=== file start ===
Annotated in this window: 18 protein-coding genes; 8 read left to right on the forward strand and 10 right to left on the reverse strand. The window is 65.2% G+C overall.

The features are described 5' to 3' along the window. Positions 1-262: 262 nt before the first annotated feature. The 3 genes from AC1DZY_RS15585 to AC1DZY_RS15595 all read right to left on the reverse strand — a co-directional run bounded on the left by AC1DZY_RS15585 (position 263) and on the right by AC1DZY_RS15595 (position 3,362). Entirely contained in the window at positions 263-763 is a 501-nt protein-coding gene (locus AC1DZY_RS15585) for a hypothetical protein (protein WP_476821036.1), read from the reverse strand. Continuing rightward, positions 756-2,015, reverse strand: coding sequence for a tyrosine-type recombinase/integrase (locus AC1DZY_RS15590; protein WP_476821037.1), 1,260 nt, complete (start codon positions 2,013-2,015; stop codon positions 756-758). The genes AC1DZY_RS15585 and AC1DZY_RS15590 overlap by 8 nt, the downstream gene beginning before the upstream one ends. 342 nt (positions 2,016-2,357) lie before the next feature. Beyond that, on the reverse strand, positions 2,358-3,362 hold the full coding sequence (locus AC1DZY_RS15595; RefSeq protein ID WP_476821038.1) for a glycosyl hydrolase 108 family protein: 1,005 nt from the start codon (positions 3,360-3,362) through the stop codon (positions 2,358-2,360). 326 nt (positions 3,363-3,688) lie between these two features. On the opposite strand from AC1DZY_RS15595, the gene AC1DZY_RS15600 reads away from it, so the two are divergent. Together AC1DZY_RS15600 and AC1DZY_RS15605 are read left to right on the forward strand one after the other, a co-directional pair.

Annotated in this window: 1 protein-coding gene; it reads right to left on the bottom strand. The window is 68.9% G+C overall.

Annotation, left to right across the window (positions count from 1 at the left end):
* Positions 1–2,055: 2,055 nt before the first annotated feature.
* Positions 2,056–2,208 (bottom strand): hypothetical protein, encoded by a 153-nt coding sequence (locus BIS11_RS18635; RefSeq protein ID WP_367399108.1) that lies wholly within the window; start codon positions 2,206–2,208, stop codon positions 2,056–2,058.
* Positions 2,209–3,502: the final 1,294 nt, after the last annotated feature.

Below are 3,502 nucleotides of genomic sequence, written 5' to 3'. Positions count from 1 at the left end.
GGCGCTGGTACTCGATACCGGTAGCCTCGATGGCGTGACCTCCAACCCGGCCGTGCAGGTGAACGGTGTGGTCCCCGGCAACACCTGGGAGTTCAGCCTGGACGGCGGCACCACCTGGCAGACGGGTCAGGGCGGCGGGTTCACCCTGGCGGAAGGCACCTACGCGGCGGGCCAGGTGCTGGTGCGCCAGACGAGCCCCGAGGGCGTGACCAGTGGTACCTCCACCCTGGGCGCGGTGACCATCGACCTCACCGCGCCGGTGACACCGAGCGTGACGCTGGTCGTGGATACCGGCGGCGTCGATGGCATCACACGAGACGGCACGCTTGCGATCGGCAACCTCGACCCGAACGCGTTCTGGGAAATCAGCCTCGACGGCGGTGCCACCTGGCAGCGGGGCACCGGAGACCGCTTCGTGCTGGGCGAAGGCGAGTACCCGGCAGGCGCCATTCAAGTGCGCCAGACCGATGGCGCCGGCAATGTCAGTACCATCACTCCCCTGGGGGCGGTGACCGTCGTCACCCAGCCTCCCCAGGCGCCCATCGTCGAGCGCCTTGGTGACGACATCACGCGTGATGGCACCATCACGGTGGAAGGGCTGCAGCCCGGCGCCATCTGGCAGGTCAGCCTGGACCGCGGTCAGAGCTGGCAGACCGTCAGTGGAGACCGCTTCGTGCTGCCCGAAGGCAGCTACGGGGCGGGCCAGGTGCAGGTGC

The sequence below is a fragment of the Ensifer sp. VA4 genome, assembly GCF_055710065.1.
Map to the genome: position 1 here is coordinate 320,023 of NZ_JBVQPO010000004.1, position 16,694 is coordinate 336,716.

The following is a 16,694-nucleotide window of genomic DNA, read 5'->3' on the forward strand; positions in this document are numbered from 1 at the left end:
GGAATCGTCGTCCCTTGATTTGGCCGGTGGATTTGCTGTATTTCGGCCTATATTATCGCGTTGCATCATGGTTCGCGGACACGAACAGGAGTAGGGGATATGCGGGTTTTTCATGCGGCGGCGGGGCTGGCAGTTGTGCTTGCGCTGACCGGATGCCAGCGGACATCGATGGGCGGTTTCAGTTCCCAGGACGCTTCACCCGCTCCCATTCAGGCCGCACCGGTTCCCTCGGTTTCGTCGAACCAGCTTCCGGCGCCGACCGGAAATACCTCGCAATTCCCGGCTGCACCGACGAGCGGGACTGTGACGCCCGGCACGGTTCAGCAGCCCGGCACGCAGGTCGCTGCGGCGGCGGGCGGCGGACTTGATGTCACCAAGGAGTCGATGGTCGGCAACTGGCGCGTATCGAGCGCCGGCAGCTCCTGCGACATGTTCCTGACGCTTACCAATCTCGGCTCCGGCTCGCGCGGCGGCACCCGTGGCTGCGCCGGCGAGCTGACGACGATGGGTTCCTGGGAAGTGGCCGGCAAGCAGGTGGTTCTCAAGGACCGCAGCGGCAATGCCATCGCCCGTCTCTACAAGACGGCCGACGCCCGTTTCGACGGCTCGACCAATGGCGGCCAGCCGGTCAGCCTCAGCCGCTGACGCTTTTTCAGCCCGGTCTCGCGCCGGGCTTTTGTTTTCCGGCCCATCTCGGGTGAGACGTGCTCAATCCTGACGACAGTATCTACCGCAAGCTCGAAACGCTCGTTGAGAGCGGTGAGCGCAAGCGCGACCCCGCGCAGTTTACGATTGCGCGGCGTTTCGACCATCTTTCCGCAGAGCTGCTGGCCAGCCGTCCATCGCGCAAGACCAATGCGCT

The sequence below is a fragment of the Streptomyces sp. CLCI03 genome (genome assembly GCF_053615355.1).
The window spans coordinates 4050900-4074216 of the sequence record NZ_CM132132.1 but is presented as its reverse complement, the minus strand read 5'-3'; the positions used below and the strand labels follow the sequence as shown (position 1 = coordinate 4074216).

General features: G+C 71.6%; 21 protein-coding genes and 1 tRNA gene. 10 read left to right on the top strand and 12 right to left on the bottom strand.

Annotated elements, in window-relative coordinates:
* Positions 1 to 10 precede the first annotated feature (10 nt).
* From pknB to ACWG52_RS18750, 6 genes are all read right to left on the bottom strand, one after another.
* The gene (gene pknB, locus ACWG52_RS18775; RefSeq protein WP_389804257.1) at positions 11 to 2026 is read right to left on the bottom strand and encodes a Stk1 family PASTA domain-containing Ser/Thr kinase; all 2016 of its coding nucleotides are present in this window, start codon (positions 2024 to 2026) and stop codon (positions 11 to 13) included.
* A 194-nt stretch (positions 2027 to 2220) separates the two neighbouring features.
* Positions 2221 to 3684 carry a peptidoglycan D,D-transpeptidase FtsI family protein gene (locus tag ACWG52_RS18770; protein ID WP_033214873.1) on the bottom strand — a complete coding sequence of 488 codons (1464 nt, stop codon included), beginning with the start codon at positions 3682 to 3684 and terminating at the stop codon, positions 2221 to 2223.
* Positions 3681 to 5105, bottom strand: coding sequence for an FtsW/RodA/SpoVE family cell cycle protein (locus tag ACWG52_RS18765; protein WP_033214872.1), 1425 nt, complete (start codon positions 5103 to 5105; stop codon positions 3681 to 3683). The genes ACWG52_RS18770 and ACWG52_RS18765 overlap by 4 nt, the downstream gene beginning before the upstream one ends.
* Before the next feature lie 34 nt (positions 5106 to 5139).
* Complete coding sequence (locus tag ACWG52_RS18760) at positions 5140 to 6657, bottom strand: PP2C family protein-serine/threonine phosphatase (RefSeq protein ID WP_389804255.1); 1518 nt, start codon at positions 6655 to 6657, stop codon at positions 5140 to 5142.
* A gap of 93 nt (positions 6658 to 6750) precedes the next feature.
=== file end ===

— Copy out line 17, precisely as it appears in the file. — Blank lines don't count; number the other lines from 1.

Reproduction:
Annotated elements, in window-relative coordinates: